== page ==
January 2017 will mark the eleventh anniversary of the death of Wilson Pickett, the flamboyant, Alabama-born soul man who achieved immortality via such evergreen ’60s R&B hits as ‘In The Midnight Hour,’ ‘Land Of 1,000 Dances,’ and ‘Mustang Sally.’ This particular twofer is my pick of Edsel’s excellent 2-on-1 reissue programme of Stax and Atlantic titles (five in all), combining 1970’s ‘In Philadelphia’ with 1971’s ‘Don’t Knock My Love.’ The first album teams up Pickett with then rising Philadelphia songwriters and producers, Kenny Gamble and Leon Huff, who frame his raspy soul shout with string and horn arrangements, while the second album, finds Pickett on more familiar soil in Muscle Shoals, Alabama, with Brad Shapiro and Dave Crawford at the helm.
Though in terms of their sound, the two albums are quite different from each other, Wilson Pickett stays true to himself on both sets, delivering impassioned, throat-shredding vocals. While ‘In Philadelphia’ is certainly more urbane than any of Pickett’s previous albums and boasts a greater musical sophistication in places, Gamble & Huff, while adding a bit of orchestral polish here and there, don’t attempt to erase or replace the grittiness of the singer’s raw, earthy style. He’s in full-on scream mode on the funkafied hit single, ‘Engine Number Nine,’ though in acute contrast, the album’s biggest hit single, ‘Don’t Let The Green Grass For You,’ has an easy-swinging, jazz feel.
Bonus tracks for this set include single edits of the two principal chart hits already mentioned plus assorted non-album singles and their B-sides, a remix of ‘International Playboy’ and two live cuts from the same era – ‘Funky Broadway’ and ‘Land Of 1,000 Dances,’ both recorded in Accra, Ghana in 1971 (and recorded for the ‘Soul To Soul’ documentary movie).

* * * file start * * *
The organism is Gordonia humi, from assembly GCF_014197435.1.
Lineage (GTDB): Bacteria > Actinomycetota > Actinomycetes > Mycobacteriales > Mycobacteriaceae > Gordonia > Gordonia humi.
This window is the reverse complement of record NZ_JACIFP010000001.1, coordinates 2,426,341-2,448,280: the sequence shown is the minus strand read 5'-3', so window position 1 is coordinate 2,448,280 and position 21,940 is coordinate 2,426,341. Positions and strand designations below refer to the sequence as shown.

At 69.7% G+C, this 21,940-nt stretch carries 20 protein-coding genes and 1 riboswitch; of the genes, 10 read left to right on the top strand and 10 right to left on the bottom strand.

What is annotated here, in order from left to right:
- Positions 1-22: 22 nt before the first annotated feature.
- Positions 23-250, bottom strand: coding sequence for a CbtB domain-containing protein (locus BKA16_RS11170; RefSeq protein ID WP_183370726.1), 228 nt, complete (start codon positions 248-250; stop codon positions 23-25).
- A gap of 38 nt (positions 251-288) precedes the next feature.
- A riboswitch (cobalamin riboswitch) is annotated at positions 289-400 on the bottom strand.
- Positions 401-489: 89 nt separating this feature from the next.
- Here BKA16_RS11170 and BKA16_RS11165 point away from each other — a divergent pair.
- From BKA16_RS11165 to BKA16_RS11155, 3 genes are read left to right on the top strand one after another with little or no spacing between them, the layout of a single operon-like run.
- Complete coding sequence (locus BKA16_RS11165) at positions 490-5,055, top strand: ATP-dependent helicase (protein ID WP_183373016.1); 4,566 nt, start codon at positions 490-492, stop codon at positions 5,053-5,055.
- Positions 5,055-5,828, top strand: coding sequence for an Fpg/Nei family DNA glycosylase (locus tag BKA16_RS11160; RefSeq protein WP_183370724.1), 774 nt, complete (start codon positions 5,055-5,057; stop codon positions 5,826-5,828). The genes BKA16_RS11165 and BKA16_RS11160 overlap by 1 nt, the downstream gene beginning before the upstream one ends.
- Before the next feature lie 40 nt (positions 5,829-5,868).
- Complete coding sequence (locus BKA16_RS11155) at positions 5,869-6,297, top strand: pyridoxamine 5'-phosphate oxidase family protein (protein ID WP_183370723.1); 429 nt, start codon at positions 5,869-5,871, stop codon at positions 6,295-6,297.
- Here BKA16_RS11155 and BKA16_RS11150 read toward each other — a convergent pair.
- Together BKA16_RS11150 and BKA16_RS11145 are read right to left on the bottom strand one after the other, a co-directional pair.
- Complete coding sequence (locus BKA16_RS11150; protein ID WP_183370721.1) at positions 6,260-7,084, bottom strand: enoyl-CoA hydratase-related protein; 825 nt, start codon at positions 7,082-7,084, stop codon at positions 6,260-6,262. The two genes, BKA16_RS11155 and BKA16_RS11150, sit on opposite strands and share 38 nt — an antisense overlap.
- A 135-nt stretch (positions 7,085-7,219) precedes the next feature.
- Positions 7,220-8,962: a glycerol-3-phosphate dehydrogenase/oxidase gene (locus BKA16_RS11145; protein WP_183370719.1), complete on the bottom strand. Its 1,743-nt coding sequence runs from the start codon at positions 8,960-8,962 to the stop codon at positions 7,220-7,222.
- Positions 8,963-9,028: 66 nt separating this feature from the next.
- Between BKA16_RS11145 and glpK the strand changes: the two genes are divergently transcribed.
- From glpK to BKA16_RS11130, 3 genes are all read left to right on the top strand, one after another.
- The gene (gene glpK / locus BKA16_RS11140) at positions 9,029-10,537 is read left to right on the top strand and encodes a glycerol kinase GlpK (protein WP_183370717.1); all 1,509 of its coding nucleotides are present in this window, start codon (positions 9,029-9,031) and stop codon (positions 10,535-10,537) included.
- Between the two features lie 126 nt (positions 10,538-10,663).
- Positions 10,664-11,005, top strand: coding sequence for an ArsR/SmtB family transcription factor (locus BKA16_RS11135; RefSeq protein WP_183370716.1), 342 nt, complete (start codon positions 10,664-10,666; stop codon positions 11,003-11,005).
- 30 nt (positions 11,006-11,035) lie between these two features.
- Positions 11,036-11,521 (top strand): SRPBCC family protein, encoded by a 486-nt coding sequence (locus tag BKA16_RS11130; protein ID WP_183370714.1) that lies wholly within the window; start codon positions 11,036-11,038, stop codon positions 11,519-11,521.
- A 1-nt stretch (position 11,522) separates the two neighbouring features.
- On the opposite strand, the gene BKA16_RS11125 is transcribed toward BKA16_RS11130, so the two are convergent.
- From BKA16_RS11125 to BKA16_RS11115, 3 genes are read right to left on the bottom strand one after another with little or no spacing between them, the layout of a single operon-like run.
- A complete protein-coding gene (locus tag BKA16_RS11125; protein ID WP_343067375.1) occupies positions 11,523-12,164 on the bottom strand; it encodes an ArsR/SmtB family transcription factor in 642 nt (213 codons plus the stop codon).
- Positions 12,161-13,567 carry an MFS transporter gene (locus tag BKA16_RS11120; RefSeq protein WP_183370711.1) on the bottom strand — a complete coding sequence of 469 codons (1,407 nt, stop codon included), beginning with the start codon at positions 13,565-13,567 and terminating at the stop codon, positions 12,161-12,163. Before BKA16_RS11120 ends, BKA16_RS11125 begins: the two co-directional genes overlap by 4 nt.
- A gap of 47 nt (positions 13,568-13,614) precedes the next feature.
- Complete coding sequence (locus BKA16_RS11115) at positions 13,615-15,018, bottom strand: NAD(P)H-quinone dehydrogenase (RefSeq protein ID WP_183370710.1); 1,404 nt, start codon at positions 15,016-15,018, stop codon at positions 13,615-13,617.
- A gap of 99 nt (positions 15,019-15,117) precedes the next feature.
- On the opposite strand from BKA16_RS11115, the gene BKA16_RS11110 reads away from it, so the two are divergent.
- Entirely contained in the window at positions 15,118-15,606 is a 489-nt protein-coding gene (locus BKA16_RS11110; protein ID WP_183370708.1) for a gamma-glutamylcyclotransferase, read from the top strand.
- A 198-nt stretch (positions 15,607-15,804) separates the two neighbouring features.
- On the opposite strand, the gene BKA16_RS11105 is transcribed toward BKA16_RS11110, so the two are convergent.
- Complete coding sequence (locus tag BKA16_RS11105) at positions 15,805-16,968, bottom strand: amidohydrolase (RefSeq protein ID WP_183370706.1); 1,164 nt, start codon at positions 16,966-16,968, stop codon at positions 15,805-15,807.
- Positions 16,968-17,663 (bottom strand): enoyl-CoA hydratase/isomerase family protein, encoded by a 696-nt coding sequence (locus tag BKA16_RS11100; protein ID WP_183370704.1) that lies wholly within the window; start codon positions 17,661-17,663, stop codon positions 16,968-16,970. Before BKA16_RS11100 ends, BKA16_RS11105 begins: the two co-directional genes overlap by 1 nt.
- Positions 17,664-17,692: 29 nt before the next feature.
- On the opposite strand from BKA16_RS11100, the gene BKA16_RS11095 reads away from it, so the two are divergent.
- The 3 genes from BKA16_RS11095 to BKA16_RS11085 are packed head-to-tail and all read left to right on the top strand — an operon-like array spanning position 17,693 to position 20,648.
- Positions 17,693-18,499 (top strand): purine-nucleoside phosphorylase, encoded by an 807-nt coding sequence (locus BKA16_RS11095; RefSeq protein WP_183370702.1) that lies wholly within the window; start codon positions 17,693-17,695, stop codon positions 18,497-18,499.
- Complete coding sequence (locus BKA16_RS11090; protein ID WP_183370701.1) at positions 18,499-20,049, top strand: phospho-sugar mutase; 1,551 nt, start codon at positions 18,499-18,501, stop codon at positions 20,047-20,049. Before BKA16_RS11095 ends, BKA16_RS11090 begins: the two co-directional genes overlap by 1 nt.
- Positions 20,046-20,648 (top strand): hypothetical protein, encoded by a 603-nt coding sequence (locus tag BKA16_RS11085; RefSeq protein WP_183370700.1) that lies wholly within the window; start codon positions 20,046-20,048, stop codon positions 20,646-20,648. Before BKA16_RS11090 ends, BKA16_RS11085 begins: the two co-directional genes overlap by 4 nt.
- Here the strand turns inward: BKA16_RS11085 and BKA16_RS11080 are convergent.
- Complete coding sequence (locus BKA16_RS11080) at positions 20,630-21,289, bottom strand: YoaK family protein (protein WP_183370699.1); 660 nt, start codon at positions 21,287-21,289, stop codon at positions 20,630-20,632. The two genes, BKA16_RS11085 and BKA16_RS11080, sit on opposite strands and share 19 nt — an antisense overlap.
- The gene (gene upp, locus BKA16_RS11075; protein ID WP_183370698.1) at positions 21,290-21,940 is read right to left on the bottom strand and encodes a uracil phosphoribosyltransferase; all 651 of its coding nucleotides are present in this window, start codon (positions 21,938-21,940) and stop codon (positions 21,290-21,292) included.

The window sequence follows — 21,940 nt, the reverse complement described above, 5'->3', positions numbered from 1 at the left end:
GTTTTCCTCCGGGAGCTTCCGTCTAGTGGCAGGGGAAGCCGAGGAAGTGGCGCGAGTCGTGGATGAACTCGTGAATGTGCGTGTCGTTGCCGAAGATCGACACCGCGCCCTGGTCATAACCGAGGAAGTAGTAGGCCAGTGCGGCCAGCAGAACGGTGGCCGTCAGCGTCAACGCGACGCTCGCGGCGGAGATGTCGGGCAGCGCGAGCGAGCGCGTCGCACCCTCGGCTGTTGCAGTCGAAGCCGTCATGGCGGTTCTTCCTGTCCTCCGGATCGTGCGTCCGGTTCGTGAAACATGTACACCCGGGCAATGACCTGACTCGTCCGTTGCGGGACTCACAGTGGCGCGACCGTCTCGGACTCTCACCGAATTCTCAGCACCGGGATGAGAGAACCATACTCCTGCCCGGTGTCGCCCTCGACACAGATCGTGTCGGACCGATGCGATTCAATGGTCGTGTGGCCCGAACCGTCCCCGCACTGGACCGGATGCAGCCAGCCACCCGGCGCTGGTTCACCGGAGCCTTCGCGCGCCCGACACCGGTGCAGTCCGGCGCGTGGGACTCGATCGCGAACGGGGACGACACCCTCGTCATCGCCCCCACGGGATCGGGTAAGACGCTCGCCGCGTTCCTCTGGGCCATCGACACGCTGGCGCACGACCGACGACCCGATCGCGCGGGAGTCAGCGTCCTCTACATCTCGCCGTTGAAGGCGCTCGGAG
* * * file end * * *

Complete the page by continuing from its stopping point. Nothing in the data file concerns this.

In contrast, ‘Don’t Knock My Love,’ finds Pickett back in the south at his old Muscle Shoals stomping ground for what would turn out to be the singer’s final studio set for Atlantic. It’s an accomplished set, with sterling production from Crawford and Shapiro, whose use of the Memphis Horns and a string section add class and a glossy sheen to the proceedings but without relinquishing Pickett’s trademark earthiness. Though its lead off cut, Pickett’s combustible take on British blues-rock band Free’s ‘Fire & Water,’ was a big US R&B hit in 1972, its most impressive song is the title track, a throbbing slice of funk which appears in two parts; the second part a mind-blowing symphonic instrumental excursion arranged by Wade Marcus that comes across like a Lalo Schifrin movie score piece. There are also seven bonus cuts added to this reissue, including five non-album outtakes from 1971 and ’72 that weren’t released at the time (and were only previously available on a 2010 Rhino box set). It all adds up to a must-have package that serious connoisseurs of vintage soul shouldn’t ignore.